discretion in conducting these activities, resulting in significant variations
                          across contractors in implementing payment safeguards.

                          Generally, intermediaries are the contractors that handle claims submitted
                          by “institutional providers” (hospitals, skilled nursing facilities, hospices,
                          and home health agencies); carriers are those handling claims submitted
                          by physicians, laboratories, equipment suppliers, and other practitioners.

                           Although under section 202 of HIPAA, the HHS Secretary is authorized to enter into contracts with
                          entities other than its current contractors to perform payment safeguard activities, HCFA has not yet
                          awarded any contracts of this type.

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Managed Care Program   Medicare’s managed care program covers a growing number of
                       beneficiaries—nearly 5 million at the end of 1996—who have chosen to
                       enroll in an HMO to receive their medical care rather than obtaining
                       services from individual providers. The managed care program, which is
                       funded from both the part A and part B trust funds, consists mostly of risk
                       contract HMOs that enrolled about 4 million Medicare beneficiaries as of
                       the end of 1996.2 These HMOs are paid a monthly amount, fixed in advance,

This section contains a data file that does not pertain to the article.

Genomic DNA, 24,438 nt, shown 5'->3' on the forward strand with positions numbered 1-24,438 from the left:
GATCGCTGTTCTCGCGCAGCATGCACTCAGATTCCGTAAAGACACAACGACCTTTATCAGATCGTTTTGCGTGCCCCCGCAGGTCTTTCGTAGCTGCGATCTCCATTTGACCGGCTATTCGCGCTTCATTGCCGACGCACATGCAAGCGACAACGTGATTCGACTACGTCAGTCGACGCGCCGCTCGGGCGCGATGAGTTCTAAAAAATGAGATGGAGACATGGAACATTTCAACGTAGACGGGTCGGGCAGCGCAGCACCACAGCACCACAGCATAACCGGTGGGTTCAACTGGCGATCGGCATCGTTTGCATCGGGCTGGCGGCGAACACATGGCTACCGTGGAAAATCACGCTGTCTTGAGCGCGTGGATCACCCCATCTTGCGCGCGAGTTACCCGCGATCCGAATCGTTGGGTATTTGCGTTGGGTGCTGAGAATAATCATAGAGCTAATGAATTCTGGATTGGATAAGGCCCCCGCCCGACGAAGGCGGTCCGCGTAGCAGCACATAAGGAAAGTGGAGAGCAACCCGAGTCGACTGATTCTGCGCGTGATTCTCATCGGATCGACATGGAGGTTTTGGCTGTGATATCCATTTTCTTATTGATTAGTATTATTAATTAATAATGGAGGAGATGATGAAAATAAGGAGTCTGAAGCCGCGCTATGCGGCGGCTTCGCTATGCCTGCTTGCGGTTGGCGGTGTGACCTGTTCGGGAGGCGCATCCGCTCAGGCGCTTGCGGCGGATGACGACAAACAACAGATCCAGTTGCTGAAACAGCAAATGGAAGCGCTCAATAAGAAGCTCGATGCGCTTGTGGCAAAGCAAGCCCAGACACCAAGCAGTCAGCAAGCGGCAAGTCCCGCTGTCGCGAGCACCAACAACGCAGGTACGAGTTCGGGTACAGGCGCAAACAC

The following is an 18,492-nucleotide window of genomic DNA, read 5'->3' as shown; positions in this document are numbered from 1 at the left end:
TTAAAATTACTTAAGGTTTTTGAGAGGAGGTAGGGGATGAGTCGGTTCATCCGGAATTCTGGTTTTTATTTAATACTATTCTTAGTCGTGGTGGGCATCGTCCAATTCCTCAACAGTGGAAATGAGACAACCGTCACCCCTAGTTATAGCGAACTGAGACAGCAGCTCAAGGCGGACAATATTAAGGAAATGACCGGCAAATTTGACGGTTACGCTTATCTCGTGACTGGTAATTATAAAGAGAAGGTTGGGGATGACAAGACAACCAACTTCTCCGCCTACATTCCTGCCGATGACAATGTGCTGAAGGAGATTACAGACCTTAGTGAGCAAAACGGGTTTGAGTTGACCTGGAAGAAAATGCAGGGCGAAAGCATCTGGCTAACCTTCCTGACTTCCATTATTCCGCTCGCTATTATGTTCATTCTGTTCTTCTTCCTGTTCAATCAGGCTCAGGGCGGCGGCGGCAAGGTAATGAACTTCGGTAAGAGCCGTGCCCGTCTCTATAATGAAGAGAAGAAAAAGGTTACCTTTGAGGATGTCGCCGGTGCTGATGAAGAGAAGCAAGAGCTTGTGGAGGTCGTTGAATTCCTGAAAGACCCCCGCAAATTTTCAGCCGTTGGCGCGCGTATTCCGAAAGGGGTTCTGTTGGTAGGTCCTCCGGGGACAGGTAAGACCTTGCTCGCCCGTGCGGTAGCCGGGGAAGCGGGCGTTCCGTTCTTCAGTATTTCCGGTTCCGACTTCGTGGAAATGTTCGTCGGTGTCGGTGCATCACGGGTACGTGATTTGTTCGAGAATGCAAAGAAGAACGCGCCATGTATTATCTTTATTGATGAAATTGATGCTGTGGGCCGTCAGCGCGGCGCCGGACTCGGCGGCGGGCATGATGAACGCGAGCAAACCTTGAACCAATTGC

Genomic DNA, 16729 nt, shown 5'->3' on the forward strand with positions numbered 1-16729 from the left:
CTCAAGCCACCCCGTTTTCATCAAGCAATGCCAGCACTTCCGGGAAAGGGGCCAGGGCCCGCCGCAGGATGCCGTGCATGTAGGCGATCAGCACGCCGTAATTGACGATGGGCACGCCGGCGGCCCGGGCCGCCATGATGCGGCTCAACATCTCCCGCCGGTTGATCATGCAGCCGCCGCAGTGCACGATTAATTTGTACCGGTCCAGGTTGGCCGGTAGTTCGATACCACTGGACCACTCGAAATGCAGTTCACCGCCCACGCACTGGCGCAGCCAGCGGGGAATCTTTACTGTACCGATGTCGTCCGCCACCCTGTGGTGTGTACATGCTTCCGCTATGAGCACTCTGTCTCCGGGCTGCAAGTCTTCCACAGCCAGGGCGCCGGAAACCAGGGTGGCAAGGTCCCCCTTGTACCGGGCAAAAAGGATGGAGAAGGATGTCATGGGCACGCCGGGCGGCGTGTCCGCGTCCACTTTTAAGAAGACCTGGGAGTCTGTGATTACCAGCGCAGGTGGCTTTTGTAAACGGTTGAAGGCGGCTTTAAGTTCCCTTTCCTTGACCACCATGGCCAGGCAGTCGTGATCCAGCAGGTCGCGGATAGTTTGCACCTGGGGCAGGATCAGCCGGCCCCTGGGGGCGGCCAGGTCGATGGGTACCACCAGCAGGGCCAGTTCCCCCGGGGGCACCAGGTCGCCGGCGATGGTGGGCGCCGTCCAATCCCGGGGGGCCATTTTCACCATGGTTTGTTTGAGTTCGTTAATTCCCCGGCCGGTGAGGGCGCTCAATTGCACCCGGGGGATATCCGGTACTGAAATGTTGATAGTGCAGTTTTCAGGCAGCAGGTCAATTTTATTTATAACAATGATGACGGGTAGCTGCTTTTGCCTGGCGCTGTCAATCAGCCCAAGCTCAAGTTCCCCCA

by Medicare for each beneficiary enrolled rather than for each service
                       provided. In this sense, the HMO has a “risk” contract because, regardless
                       of what it spends for each enrollee’s care, the HMO assumes the financial
                       risk of providing all needed health care in return for the payments
                       received. HMOs profit if their costs of providing services are lower than the
                       predetermined payment but lose if their costs are higher than the Medicare

Medicare Fraud         Fraud and abuse encompass a wide range of improper billing practices
                       that include misrepresenting or overcharging with respect to services
                       delivered. Both result in unnecessary costs to Medicare; but a fraud
                       conviction requires proof of intent to defraud. Abuse typically involves
                       actions that are inconsistent with Medicare billing rules and policies. As a
                       practical matter, whether and how a wrongful act is addressed can depend
                       on the size of the financial loss incurred and the quality of the evidence
                       establishing intent. For example, small claims are generally not pursued as
                       fraudulent because of the cost involved in investigation and prosecution.